He lashed his tail and trotted off, back down the hallway into the dark. As he padded away, not bothering to glance back, I noticed that the cait sith’s reflection looked no different from the real Grimalkin. Somehow, I wasn’t surprised.

As we hurried after Grimalkin, I glanced at my ref lection once more and received another shock. It wasn’t there anymore, and neither were any of the others. The candles, the flickering flames, still cast their reflections, stretching away into infinity, but our images were gone.

“Hurry!” came Grimalkin’s voice, echoing out of the darkness. “Time is running out.”

We broke into a sprint, footsteps echoing down the narrow corridor, passing hundreds of eerily empty mirrors. I could see the candles flickering around us, thousands of orange lights reflected in the glassy walls. But other than the lights and the opposite walls, the mirrors showed nothing else. It was like we weren’t even there.

We came to a crossing, where another hallway stretched away in opposite directions, vanishing into the black. In the middle sat Grimalkin, calmly washing a front paw. He blinked as we stopped, gazing up with a bemused expression on his face.


“What do you mean, yes?” Puck said. “Did your feline brain finally snap? You said to hurry, and now you’re just sitting here. What’s the deal?”

“The exit is farther down.” Grimalkin yawned, curled his tail around his legs, and smiled at us. “But I doubt you will ever reach it. I find it amusing that you can speak so freely of intelligence, when you cannot tell the difference between what is real and what is not.”

“What?” Puck looked startled, but the Wolf suddenly let out a snarl that raised the hair on the back of my neck. I drew my sword and looked up, searching for hidden attackers.

Robin Goodfellow smiled at me from the mirror’s reflection, arms crossed to his chest, a demonic grin on his face. I spared a quick glance at Puck, and saw him backing away, pulling his daggers, different actions from his image on the wall. His reflection waved cheerfully …

… and stepped out of the mirror.

“Where do you think you’re going?” Goodfellow smiled, drawing his own weapons as he faced the real Puck. “The party’s just getting started.”

Movement rippled behind me. I spun, throwing myself to the side as the monstrous head of the other Wolf exploded from the frame and lunged at me. I felt its hot breath and heard the snap of its massive jaws inches from my head. Backing away, I drew my sword as it slid out of the mirror and into the hall, a monstrous creature with burning green eyes, drool hanging in ribbons from its teeth. It howled, making the mirrors tremble, and crouched to spring at me, and that’s when the real Wolf hit it from behind.

I leaped aside as the two giant wolves careened past, ripping and tearing at each other, vanishing down the side hallway. The smell of blood filled the air, the roars and snarls adding to the din of chaos. I turned to see Puck locked in battle with his twin and a second Robin Goodfellow stepping out of the mirror behind him, raising his blade.

An arrow streaked through the air, striking the second false Puck in the chest, causing him to explode in a swirl of leaves. Ariella, grim-faced and determined, raised her bow again, but a tall, pale figure slid out of the mirror beside her. I shouted and lunged forward, but the false Ariella raised her scepter and struck her twin in the back of the head. Ariella crumpled to the floor, dazed, and the false Ariella loomed over her with a vicious smile.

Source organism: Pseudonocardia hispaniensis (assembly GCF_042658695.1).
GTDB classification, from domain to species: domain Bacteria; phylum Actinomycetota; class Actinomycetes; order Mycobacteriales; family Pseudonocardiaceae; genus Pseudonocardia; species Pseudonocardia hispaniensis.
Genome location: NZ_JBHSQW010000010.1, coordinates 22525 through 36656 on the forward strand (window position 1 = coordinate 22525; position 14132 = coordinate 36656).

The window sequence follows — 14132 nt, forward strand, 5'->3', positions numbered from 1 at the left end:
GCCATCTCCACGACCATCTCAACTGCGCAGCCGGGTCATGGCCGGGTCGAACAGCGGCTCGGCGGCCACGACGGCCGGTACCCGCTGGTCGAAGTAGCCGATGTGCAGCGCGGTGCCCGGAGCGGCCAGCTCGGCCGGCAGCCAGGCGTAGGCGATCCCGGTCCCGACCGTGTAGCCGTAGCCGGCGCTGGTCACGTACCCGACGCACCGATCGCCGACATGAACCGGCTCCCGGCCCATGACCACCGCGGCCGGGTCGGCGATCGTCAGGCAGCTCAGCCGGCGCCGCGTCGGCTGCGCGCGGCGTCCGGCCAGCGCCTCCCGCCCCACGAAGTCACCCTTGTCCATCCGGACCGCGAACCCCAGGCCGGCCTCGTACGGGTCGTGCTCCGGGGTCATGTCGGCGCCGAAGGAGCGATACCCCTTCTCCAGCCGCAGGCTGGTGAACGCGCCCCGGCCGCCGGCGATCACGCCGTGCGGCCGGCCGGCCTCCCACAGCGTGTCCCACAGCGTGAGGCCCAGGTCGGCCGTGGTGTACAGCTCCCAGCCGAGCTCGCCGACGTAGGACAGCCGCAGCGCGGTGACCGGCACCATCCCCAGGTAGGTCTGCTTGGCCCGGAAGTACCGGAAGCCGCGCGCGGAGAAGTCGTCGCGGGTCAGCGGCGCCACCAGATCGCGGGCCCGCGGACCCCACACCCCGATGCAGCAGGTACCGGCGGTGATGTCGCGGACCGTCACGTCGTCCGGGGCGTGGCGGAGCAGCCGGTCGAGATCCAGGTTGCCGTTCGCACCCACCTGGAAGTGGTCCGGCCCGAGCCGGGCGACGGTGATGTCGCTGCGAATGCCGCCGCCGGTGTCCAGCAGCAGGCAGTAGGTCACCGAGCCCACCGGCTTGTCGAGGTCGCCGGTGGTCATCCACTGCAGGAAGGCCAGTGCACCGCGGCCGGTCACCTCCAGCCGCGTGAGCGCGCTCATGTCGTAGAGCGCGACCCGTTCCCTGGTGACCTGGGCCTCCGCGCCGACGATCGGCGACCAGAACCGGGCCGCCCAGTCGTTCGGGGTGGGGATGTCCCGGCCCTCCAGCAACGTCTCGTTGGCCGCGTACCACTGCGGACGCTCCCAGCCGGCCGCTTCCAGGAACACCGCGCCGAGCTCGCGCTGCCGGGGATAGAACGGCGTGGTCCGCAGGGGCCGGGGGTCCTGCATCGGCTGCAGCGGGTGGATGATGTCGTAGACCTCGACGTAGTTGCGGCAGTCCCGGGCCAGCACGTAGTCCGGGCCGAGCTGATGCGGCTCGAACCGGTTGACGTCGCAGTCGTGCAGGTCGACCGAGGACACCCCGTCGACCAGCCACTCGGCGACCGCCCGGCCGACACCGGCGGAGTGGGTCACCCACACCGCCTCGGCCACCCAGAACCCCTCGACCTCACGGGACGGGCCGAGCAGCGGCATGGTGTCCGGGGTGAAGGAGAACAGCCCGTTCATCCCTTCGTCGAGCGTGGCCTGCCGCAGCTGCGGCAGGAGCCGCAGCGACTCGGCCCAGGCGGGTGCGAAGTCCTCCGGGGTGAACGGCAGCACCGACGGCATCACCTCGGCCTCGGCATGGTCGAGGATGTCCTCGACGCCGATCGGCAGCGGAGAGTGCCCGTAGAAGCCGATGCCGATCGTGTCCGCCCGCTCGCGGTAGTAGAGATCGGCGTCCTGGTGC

Roaring, I flew at the false Ariella, but the Ice Queen raised dead, cold eyes to me and slipped back into the mirror. I swung at her retreating form, and my blade struck the surface of the glass, shattering it. Shards flew from the force of the blow, glinting in the light, and the entire surface collapsed in a ringing cacophony, scattering pieces over the floor.

“My love.” The false Ariella appeared in another frame, empty gaze boring into me. I slashed at her, shattering another mirror, but she slipped into the one beside it, her eyes beseeching mine. “Why?” she murmured, fading back, appearing in a frame on the opposite wall. “Why was I not enough? Why could I not keep you from giving in to despair?” She slid away, vanishing from sight, and I turned warily, waiting for her to appear again. “I loved you,” her voice whispered, giving no indication of where she was. “I would have given everything for you. But you couldn’t stop thinking of her. A human! You let a human replace me.” She finally appeared again, her face twisted into a mask of bitter hate, her eyes blazing with jealously. “So now you can die for her!”

Too late, I realized where she was looking and spun, bringing up my sword. Not fast enough. The point of a blade bit my shoulder as the other Ash stepped from the mirror behind me, slamming me against the wall.

I gritted my teeth as fire bloomed through my shoulder, nearly making me drop my sword. The other Ash smiled as he pushed the blade in farther, pinning me to the wall. Focusing through the pain, I switched my weapon to my other hand and stabbed at his chest, but he yanked his sword free and parried as if he’d been expecting it.

We circled each other, movements identical, almost as if I was looking through a mirror again. Other Ash smiled and lunged, a familiar attack I’d done thousands of times. I spun away and slashed at his head, but he was ducking almost before I had moved. We surged forward and met in the center of the hall, blue sparks flying as we cut and blocked and parried, the din of swords ringing down the corridor.